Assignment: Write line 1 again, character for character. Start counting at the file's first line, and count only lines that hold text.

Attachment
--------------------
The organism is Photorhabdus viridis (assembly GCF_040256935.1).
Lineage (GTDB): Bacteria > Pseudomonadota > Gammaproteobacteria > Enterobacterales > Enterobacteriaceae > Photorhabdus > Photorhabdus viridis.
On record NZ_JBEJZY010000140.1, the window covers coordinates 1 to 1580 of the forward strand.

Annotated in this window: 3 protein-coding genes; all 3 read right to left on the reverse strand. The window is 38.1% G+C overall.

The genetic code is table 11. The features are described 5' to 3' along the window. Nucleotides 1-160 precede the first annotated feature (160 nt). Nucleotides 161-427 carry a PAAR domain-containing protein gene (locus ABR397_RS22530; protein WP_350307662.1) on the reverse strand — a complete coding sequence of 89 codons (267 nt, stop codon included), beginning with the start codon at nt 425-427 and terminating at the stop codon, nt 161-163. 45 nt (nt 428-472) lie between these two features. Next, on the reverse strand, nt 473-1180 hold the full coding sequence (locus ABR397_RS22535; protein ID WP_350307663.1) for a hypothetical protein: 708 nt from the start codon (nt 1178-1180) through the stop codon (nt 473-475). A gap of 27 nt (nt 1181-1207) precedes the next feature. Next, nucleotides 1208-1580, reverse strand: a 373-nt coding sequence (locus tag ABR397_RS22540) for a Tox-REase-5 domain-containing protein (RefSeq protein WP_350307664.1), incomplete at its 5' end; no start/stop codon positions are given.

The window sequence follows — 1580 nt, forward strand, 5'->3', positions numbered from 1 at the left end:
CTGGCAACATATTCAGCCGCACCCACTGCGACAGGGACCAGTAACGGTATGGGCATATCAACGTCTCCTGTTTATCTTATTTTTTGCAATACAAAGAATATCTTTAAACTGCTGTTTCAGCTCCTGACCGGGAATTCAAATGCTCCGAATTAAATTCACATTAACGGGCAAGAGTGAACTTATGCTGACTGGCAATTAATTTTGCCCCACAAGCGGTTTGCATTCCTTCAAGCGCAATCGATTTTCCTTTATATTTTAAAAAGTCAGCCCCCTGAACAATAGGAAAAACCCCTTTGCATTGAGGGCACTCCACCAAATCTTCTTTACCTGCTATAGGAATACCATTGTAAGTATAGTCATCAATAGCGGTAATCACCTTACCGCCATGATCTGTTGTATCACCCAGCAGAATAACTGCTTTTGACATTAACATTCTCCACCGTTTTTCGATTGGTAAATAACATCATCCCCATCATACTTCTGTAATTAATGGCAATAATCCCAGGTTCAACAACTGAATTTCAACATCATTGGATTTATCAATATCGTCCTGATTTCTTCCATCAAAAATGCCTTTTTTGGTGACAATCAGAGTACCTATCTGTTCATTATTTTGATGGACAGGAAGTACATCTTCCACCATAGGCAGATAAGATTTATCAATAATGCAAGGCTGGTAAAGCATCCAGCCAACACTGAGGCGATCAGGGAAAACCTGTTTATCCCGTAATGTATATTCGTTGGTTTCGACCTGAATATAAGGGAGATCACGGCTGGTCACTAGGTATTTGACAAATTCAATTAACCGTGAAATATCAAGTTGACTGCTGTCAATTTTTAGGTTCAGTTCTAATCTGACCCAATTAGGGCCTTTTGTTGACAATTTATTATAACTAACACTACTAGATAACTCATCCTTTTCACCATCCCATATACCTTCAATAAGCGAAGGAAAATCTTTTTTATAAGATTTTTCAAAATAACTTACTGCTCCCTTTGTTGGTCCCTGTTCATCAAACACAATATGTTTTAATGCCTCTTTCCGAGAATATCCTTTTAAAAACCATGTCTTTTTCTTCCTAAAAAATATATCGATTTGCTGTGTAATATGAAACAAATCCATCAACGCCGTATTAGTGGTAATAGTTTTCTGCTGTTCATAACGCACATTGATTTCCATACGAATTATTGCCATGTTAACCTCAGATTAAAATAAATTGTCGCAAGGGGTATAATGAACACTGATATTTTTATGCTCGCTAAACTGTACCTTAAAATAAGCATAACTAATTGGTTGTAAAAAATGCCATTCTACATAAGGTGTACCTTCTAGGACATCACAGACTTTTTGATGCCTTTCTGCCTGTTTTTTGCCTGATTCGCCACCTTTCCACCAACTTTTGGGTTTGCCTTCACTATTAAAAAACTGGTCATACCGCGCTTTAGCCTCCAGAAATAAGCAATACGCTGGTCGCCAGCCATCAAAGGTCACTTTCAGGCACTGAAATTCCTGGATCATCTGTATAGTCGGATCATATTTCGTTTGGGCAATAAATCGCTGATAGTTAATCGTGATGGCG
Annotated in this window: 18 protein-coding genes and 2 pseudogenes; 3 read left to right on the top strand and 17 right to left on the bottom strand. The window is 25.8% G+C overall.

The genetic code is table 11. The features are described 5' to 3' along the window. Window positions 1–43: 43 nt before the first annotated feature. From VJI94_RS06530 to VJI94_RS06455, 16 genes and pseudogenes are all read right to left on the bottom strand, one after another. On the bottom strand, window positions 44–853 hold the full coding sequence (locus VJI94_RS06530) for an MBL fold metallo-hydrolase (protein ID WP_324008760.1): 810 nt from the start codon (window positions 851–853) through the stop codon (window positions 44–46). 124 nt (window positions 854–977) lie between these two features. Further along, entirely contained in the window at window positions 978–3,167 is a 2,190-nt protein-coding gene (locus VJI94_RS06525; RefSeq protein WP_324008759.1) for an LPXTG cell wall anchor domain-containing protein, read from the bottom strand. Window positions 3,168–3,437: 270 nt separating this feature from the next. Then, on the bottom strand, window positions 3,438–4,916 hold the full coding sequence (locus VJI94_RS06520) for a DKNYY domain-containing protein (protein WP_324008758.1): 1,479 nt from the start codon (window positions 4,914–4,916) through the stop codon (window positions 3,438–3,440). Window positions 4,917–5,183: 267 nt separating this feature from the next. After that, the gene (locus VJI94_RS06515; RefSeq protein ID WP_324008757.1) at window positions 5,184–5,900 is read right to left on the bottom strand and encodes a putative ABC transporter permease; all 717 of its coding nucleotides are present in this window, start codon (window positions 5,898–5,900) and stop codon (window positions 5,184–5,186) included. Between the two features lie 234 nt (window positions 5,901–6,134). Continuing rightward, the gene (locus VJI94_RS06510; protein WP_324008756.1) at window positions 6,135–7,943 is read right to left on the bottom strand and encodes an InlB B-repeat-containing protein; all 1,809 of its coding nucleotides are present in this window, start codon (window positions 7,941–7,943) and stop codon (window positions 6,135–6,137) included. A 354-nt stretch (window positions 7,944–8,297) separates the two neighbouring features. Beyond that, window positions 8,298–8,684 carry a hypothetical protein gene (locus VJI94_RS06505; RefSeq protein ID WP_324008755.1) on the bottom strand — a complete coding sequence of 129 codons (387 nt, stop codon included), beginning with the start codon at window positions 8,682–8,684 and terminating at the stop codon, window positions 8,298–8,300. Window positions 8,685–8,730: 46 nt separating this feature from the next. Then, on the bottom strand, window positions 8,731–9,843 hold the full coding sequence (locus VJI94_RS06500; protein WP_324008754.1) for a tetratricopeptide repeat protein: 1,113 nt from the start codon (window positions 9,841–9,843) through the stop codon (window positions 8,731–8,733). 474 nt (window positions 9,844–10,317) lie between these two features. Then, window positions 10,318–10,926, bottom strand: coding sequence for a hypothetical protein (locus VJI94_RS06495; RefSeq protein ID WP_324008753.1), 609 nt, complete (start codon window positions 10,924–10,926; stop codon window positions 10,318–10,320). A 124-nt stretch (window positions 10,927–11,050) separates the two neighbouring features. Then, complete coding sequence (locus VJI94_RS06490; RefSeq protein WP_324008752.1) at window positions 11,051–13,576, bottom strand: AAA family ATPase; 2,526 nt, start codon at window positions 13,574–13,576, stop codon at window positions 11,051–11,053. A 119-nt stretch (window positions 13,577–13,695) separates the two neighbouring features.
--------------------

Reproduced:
The organism is Photorhabdus viridis (assembly GCF_040256935.1).